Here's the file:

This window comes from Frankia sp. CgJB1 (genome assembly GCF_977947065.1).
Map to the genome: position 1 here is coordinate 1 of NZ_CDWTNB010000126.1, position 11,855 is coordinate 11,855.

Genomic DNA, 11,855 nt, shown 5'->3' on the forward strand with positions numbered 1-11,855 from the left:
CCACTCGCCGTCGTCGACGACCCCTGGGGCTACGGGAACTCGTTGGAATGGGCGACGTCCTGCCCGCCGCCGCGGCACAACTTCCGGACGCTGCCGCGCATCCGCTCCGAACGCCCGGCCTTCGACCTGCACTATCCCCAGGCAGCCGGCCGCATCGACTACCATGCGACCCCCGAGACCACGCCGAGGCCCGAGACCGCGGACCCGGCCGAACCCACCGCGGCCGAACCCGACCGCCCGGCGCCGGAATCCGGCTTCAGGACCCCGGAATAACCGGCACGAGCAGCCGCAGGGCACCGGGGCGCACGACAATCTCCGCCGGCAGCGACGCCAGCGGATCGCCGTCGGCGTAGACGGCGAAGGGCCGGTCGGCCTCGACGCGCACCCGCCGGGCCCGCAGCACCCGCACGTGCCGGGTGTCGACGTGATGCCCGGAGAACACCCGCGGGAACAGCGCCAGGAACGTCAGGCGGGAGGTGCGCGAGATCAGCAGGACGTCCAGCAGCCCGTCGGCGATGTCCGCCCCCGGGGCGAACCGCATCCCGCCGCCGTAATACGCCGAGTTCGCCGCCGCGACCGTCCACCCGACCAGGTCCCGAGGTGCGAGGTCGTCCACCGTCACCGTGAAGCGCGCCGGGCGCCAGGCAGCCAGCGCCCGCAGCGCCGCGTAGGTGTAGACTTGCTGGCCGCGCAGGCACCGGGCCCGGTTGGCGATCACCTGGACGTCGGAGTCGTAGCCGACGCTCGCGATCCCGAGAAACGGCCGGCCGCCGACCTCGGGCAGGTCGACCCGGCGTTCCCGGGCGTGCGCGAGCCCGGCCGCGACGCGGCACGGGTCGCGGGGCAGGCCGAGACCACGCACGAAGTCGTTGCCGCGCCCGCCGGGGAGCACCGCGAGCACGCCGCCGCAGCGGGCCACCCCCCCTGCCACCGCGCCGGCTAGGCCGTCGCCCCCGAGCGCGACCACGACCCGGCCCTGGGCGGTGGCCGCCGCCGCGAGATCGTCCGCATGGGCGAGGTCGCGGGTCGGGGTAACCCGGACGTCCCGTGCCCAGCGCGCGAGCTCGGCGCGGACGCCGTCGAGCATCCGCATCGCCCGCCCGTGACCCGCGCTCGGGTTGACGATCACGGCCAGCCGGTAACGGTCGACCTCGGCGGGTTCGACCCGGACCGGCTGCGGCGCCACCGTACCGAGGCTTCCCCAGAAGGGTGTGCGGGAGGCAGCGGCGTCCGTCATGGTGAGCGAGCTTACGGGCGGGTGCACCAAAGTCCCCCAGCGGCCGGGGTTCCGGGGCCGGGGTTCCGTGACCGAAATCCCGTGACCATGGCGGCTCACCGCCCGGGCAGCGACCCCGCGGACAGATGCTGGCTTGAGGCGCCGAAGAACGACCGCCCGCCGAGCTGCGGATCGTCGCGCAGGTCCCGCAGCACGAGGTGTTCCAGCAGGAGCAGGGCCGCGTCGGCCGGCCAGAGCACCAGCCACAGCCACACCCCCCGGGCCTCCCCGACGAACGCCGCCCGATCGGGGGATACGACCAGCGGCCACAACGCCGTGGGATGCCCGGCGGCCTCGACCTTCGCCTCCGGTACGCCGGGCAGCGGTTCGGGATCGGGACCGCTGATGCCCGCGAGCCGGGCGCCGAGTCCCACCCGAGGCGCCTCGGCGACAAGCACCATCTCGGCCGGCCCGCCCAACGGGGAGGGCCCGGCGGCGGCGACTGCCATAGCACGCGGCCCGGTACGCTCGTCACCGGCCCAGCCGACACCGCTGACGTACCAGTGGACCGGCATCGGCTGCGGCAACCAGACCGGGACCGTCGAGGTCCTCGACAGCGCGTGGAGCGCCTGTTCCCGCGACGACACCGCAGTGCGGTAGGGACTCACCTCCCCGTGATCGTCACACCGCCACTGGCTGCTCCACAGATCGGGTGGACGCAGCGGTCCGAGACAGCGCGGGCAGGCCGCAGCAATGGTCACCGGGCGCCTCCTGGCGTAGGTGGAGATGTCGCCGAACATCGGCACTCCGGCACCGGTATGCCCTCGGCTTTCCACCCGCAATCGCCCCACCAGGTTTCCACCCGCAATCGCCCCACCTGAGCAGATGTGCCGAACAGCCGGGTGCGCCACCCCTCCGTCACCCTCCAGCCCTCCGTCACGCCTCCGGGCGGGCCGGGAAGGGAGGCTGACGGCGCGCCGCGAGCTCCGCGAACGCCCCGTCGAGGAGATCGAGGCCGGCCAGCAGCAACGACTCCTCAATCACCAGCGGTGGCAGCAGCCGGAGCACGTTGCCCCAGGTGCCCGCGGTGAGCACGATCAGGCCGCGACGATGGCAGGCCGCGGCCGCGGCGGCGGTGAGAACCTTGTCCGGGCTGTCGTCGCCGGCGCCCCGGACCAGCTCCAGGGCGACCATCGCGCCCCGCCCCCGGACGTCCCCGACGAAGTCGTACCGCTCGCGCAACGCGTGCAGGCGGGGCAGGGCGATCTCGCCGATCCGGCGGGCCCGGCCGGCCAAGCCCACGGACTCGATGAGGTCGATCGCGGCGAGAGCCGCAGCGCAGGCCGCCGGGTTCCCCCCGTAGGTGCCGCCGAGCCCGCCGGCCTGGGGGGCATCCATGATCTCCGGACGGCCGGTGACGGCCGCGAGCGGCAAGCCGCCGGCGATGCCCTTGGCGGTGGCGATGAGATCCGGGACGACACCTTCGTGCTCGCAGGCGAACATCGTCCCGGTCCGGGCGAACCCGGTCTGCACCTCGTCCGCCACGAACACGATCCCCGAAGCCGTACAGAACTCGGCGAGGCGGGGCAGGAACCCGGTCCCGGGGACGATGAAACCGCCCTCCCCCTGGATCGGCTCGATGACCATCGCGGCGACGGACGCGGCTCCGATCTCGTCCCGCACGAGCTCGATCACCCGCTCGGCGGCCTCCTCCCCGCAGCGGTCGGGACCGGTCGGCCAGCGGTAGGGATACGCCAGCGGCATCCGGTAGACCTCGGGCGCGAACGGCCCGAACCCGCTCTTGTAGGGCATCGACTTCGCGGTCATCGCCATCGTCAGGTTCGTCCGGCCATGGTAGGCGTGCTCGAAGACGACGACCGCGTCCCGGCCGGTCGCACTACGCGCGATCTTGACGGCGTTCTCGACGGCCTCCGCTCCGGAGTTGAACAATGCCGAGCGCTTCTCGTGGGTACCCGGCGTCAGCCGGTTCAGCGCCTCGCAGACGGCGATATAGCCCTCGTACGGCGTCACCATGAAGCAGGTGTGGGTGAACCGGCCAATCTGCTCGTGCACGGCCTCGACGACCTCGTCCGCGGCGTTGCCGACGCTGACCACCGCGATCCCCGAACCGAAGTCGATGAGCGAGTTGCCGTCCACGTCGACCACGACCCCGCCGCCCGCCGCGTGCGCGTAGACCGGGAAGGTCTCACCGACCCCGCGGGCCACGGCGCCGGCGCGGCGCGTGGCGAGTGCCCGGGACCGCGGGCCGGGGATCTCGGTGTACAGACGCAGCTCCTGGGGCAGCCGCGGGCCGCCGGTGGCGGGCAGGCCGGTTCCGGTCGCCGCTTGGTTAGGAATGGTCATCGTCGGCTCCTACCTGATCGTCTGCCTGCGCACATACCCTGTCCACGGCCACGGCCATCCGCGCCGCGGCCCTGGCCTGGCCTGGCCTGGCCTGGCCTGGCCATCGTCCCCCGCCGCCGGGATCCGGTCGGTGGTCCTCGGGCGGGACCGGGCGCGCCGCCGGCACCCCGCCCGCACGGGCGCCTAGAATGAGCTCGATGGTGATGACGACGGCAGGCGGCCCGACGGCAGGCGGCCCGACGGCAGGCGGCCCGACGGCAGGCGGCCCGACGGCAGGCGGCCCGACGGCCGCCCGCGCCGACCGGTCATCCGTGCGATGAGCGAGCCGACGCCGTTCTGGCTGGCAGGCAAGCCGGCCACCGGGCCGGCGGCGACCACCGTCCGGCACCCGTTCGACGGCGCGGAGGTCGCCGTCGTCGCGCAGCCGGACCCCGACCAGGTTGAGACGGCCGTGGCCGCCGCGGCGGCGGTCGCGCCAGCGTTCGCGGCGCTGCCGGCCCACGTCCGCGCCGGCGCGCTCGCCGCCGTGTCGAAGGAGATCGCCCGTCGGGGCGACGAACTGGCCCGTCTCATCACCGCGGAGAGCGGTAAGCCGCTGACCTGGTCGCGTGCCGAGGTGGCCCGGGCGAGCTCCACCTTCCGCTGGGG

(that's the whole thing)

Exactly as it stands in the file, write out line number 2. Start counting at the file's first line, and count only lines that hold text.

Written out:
Map to the genome: position 1 here is coordinate 1 of NZ_CDWTNB010000126.1, position 11,855 is coordinate 11,855.